In step with New Year’s Eve arriving, New Orleans is launching a new “Capping Crime” campaign for reducing the number of victims, especially from gunshots.
City officials are advising all citizens, from this day forward, to always assume anything that sounds even remotely like firecrackers is, in fact, gunfire until proven otherwise.
“Witnesses always say ‘I thought it was just firecrackers’ before they realize what’s actually happening,” said Claude Wooten, spokesperson for Mayor LaToya Cantrell. With several politicians calling for stricter gun control measures in response to a recent spike in crime, Wooten said the mayor partnered with the Federal Bureau of Investigation New Orleans to develop the new campaign.
“To reduce the number of victims in potential future tragedies, we are advising that whenever you hear anything that sounds like fireworks — even when watching an actual fireworks display — or any loud sound for that matter, you now are to always assume it’s gunfire. Get down, keep your head down, find a safe spot to hold up, and wait until authorities give an all-clear sign.”
To quickly get the word out about the new initiative, authorities dove deep into the archives and revived Bert the Turtle of Duck and Cover fame from the Cold War. Bert will be appearing in new TV spots starting New Year’s Eve through the end of Mardi Gras season, whenever that is, reminding people to assume all loud sounds are gunshots with the campaign “Heard a loud noise? Duck and cover!”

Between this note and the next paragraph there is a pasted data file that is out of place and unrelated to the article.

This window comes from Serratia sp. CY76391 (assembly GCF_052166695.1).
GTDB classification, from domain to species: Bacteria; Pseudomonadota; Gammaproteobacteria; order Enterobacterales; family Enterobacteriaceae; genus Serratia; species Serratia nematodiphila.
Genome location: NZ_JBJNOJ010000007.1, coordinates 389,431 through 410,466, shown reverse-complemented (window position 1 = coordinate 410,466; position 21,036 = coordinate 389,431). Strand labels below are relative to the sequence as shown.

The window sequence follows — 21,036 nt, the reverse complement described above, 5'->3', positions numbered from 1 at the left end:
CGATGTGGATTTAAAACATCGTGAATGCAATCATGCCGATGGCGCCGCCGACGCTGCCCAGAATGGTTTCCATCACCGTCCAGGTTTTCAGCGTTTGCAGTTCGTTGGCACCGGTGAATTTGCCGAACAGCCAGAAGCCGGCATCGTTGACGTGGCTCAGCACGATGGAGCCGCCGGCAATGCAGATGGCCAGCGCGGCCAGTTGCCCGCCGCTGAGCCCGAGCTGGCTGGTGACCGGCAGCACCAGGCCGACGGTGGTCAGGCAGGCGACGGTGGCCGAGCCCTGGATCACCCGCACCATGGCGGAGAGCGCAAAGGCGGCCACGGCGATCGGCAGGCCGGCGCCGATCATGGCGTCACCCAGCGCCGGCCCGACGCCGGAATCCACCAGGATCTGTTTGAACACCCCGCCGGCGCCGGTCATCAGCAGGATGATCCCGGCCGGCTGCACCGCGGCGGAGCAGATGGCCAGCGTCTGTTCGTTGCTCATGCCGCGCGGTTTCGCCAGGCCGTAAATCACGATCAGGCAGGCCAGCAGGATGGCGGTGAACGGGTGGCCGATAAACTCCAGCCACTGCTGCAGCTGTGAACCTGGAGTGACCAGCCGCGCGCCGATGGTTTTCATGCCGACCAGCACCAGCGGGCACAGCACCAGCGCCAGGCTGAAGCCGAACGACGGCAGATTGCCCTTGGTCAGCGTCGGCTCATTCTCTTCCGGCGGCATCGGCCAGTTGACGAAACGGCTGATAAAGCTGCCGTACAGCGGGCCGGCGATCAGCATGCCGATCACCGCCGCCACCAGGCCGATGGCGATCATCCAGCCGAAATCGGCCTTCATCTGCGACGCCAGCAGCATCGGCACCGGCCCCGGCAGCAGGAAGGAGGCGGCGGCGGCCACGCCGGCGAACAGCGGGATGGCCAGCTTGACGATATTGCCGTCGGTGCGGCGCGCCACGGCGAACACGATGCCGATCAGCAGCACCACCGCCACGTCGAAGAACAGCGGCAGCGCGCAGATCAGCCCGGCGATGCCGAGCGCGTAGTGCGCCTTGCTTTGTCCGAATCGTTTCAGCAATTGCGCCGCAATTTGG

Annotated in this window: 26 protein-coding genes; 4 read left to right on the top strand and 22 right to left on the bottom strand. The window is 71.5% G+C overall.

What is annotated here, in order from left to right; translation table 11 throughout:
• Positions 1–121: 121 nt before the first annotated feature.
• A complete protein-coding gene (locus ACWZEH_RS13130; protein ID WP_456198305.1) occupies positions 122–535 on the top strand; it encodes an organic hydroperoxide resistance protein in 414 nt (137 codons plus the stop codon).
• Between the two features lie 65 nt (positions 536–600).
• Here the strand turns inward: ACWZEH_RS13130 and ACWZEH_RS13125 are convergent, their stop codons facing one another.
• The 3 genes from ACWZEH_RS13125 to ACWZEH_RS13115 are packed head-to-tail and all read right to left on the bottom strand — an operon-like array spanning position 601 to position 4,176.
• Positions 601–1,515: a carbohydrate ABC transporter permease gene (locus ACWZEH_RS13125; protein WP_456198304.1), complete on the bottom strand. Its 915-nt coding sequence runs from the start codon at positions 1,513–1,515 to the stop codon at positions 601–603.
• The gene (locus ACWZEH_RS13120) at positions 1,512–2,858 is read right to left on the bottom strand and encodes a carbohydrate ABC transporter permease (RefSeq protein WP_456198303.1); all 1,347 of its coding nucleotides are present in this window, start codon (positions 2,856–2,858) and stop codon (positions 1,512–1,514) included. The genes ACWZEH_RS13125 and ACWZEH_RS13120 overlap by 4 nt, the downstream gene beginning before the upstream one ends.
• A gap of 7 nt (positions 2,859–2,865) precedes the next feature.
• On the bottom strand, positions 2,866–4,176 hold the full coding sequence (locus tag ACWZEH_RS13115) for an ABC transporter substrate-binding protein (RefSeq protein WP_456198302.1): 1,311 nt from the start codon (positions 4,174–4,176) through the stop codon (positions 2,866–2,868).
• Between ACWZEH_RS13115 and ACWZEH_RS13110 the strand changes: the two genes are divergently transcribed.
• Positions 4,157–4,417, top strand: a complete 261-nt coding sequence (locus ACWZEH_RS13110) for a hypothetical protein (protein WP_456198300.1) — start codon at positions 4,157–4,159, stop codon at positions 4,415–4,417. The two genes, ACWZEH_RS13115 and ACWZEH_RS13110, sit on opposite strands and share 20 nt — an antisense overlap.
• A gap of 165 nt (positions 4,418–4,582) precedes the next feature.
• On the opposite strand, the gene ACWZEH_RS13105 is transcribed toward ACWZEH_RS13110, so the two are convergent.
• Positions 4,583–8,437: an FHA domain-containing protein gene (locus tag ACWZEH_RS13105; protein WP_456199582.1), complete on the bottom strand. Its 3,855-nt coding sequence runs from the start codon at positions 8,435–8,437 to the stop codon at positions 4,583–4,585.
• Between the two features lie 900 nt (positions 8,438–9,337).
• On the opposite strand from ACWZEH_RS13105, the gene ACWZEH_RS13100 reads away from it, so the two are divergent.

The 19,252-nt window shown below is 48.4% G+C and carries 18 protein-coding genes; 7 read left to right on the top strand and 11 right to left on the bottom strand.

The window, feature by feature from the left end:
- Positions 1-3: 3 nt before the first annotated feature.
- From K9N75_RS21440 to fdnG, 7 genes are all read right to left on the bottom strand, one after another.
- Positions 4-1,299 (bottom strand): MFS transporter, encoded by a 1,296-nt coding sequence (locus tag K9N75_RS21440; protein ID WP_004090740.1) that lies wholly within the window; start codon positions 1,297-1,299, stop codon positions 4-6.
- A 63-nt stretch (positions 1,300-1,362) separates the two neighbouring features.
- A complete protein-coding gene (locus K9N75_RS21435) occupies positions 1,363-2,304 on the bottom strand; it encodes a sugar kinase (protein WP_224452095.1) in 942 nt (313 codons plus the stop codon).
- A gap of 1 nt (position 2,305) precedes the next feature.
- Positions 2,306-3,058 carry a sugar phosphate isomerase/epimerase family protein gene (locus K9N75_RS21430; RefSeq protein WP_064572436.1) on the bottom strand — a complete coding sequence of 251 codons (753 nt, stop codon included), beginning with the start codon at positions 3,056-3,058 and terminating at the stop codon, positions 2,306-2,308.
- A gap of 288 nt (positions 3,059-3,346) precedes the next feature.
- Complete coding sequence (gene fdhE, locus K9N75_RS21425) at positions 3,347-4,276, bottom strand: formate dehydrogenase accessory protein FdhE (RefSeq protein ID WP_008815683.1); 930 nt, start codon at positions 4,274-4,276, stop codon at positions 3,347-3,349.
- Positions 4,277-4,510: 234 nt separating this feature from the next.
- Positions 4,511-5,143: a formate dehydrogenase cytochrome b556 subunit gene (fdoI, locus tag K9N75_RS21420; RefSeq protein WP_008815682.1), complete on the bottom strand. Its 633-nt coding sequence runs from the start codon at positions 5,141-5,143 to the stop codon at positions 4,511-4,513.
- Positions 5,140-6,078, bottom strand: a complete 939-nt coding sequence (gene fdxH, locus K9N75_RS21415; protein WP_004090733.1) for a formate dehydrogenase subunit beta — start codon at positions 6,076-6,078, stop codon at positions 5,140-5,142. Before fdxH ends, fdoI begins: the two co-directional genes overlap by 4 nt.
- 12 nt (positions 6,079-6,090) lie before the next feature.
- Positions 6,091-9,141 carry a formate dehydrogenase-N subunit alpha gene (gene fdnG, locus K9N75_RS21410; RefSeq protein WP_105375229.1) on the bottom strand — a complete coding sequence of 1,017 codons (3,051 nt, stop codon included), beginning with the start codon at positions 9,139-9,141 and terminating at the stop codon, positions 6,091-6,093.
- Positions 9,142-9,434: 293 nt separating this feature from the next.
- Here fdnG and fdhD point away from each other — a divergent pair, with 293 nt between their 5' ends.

“I’m not sure what else we can do,” New Orleans resident Harry Fernandez said. “It seems the only way to reduce the number of victims is to assume the absolute worst every single second of the day.”
As part of the campaign, the city’s preliminary list of sounds that could be confused with gunfire and, if heard, should now be presumed lethal until notified otherwise, include:
• Muffler backfiring
• Power transformer exploding
• Garbage truck emptying a dumpster
• Lightbulb breaking
• Cap guns
• Bat hitting ball at a baseball game
• Politicians (any caliber)
• Shawn Mendes
“A running joke in New Orleans is citizens playing the ‘is it fireworks or gunfire” game,” Wooten said. “It’s a shame, but in this day and age, we need to take all the precautions we can and that starts with changing the public’s sense of fireworks and other loud noises to be perceived as life-threatening sounds. From New Year’s Eve on, like Bert says, ‘Duck and cover if you hear any loud noise.'”